Researchers Can Now Make Hydrogen Fuel Using Liquid Metal
This could help end our reliance on fossil fuels to power vehicles.
Making Hydrogen Stand Out
It’s about time we say goodbye to the combustion engine. The growing number of electric cars on the road today utilize lithium-ion batteries, but many researchers have been exploring what could potentially be a better solution: hydrogen fuel cells. Cars with hydrogen fuel cells carry hydrogen and take in oxygen from the air, which a catalyst combines to produce electricity. The problem is, these aren’t as easy to manufacture as the batteries in EVs.
That’s about to change, though, and researchers from Worcester Polytechnic Institute (WPI) might just have the solution.
Hydrogen fuel cells are difficult to come by because hydrogen doesn’t naturally exist on its own. It always forms a compound, bonding with oxygen in water (H2O) or with carbon in methane (CH4). Isolating hydrogen from oxygen, as is needed to create hydrogen fuels, is a tedious process that requires a separating membrane.
Previously, researchers have been making that membrane from palladium, a precious metal with an unusually high hydrogen solubility and permeance — meaning, hydrogen can easily dissolve and pass through it while other gases are left out. The problem is, palladium is very expensive, fragile and prone to defects. “[I]f a membrane is too thin, it becomes fragile or it develops defects,” lead researcher Ravindra Datta said in a press release. “And the membranes need to be defect-free.”
In a study published in the Journal of the American Institute of Chemical Engineers, Datta and colleagues from WPI proposed using liquid metals as an alternative to palladium. “Liquid metals have more space between atoms than solid metals, so their solubility and diffusability should be higher,” Datta explained. Specifically, they turned to gallium, a non-toxic metal that’s liquid at room temperatures.
Move Over, Fossil Fuel
Gallium proved to be significantly more effective than palladium, but creating a working membrane wasn’t easy. The solution is a sandwiched liquid-metal membrane, or SLiMM, where liquid gallium is kept between a layer of silicon carbide and a layer of graphite. Lab tests showed it to be 35 times more permeable to hydrogen than palladium membranes.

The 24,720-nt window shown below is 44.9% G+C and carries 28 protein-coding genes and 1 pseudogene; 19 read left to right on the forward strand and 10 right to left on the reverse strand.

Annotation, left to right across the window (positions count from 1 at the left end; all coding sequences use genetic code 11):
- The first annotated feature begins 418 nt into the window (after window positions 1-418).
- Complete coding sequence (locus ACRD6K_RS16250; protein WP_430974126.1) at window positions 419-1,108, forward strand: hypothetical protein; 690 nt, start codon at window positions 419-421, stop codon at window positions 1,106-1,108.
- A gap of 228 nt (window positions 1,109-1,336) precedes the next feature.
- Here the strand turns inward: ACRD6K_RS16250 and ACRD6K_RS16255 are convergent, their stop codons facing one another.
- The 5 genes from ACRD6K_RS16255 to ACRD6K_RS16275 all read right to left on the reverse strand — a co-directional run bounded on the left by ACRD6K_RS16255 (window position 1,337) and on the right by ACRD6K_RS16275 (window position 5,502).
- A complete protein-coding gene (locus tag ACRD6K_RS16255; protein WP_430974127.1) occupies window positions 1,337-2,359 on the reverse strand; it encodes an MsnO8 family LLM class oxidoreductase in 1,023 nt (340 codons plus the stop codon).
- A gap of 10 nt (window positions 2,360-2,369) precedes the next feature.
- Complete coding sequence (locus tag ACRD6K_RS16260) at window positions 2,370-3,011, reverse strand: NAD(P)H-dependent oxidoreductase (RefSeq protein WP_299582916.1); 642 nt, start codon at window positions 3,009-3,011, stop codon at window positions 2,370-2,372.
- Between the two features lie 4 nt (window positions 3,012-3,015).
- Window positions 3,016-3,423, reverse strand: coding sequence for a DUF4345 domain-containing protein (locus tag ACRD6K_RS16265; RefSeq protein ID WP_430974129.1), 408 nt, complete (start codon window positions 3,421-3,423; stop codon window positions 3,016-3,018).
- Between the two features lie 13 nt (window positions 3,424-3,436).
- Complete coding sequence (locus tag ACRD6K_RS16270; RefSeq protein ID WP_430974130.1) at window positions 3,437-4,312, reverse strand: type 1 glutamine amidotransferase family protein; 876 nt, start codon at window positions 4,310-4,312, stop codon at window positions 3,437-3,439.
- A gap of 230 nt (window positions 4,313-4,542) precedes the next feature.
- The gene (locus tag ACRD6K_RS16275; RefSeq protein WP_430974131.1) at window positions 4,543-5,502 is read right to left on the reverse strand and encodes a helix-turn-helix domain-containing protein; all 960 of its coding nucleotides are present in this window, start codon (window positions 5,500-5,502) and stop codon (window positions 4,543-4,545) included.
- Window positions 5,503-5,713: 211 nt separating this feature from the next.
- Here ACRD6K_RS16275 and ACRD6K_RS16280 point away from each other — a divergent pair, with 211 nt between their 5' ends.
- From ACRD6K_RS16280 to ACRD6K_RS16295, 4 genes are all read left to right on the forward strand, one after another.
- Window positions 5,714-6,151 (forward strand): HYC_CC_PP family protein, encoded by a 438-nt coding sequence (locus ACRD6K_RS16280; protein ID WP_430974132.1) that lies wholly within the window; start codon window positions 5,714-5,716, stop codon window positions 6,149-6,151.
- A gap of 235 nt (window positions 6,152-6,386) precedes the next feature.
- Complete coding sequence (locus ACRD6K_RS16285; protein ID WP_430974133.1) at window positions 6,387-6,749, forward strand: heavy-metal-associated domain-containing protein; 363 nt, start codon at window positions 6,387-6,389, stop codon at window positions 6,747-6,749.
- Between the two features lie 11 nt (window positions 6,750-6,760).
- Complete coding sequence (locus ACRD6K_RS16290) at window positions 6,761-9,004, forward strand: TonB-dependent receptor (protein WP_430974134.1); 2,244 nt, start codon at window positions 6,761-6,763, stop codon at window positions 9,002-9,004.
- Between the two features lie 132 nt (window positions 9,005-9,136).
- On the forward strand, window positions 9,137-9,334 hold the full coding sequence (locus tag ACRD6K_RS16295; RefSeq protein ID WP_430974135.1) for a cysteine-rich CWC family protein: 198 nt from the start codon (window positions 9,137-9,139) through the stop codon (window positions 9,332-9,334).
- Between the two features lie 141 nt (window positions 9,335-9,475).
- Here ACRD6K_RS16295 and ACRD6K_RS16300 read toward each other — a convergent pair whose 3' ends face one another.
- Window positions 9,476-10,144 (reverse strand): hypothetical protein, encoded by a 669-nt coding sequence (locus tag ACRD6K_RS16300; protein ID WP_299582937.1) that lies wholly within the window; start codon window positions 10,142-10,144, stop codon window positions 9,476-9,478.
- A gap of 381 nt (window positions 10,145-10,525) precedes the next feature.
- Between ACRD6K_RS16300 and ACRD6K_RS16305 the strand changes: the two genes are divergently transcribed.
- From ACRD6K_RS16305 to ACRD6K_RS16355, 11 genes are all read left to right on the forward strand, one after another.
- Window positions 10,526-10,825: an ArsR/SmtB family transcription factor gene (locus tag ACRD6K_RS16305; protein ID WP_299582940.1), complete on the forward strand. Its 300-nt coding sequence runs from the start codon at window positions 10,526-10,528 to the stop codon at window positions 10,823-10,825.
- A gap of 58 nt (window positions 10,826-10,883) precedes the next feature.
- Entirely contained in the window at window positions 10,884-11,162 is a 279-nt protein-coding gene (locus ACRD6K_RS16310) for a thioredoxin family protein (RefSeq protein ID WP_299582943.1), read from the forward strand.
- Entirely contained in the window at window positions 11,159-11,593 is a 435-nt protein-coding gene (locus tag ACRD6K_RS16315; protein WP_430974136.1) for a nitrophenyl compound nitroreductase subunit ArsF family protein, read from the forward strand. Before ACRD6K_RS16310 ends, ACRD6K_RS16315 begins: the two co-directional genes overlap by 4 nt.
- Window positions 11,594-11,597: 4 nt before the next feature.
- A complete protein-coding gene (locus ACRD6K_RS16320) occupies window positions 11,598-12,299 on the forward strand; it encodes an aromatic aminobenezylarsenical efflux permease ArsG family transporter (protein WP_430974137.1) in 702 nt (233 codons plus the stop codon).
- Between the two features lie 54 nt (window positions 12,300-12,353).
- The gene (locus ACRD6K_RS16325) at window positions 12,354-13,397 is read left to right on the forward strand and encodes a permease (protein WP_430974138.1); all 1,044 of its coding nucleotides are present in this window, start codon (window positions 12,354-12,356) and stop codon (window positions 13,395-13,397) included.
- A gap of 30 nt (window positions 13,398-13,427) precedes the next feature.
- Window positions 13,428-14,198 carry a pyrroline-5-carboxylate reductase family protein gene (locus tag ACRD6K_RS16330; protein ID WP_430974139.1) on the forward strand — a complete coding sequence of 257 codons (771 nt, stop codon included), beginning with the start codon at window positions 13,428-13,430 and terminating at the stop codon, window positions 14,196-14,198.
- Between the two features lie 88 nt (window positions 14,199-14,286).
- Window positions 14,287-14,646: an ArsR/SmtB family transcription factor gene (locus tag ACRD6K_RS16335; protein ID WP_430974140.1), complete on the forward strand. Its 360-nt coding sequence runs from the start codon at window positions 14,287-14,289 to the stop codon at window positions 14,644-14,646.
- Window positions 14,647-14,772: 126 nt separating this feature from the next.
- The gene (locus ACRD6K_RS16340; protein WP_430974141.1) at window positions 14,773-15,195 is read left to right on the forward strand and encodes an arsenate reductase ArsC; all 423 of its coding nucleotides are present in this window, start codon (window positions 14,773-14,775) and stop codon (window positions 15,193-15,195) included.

This discovery could be a huge boon for our growing electric car industry. Scientists and carmakers alike have realized that things need to change in the way we get ourselves around. Cleaner and more efficient fuel sources for vehicles have to be developed. Among these, battery-powered electric vehicles have proven to be the popular alternative.
Datta’s team hopes that their discovery could speed up the adoption of hydrogen fuel cells as the next step for EVs. “The recent shift to electric cars is irreversible,” Datta said. The next step is hydrogen fuel cells, which can offer a longer range and are easier to refuel than recharging batteries. Hydrogen cells also have a significantly smaller overall environmental impact than other electric cars, and their only “waste” is water.
“[B]y demonstrating the feasibility of sandwiched liquid-metal membranes, we have opened the door to a highly promising new area of hydrogen energy research,” Datta explained, “for there are many other metals and alloys, beyond gallium, that are liquid at 500 degrees C. It is a vast open field, in terms of what materials you might use.”
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